A Portland Primer: Essential Reads to Understand the Housing Crisis

by Jun 6, 2024

Voters across the Portland Metro region are concerned about the housing crisis, about 78% according to a recent poll. With housing at the forefront of all of our minds this election season, now’s a great time to get caught up on the issue.

These 7 stories from 2023 offer a primer on the hurdles being tackled and solutions being developed to solve the Portland region’s homelessness crisis. They also offer an inside look into the challenges people face when they are pushed into homelessness.

While our focus is primarily on the Portland Metro region’s experience addressing homelessness, these stories are nevertheless relevant to any region working to address this pressing issue. 

1. The state provided funding through the Project Turnkey Initiative to convert old motels into shelters or transitional housing, resulting in 32 Project Turnkey shelters in 27 cities across Oregon. In Clackamas, the County Commission approved a plan to use a state grant to convert an old Quality Inn to much-needed transitional housing. That was until Chair Tootie Smith changed her mind and her vote. Local news coverage kept us all in the loop on a story with lots of plot twists.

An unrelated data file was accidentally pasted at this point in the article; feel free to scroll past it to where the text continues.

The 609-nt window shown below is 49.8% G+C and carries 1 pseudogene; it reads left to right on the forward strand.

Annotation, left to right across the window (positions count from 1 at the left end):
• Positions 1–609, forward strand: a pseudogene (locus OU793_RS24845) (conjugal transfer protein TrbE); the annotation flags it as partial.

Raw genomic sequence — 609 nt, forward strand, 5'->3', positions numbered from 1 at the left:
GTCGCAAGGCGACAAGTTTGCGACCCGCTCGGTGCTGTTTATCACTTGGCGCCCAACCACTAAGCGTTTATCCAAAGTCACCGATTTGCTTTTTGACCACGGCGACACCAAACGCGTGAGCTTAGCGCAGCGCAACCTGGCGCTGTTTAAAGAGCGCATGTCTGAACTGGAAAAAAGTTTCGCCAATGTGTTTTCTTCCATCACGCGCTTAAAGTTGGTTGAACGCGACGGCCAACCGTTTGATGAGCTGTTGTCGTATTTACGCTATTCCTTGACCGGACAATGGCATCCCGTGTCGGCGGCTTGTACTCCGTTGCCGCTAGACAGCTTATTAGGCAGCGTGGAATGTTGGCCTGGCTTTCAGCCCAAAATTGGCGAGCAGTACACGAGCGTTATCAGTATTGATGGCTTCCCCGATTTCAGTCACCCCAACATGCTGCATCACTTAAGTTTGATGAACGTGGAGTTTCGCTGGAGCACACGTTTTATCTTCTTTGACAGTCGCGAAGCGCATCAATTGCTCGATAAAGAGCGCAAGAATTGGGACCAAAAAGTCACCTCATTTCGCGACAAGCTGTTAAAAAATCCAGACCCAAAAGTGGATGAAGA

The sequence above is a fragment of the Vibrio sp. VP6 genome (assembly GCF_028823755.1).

“We will not go forward with Project Turnkey at the current selected location.”

2. Civil commitment — a legal process that determines whether a person should be required to accept mental health treatment — is a hot topic of debate in Oregon. This OregonLive article centers the people and service workers whose lives are impacted every day by this debate.

“(Short term) involuntary treatment can aid in stabilization … (but) it only defers dealing with the fundamental issue: The people who are most in need of service and support have nowhere to be and no place to go.”

3. A Multnomah County judge halted the city’s proposed daytime camping ban less than a week before its scheduled enforcement. Although a revised camping ban went into effect in Portland on May 8, 2024, this Street Roots article delves into the legal case made by the Oregon Law Center on behalf of clients who would be harmed by this city policy.

4. The value of a home should not be underestimated. In this case, one house was enough to provide a lifeline for eight hard working mothers and their children. Read about these women’s stories in Willamette Week.
 We have villainized substance use disorder for so long, and now we’re finally starting to say these are real people and we’re going to treat them respectfully.”

5. It would be a shame if you missed the big news: the Supportive Housing Services measure is set to bring in an extra $1 billion dollars of revenue. Three cheers for SHS (and Alex Zielinski of OPB’s timely reporting)!

Our community has come together behind proven solutions to homelessness.


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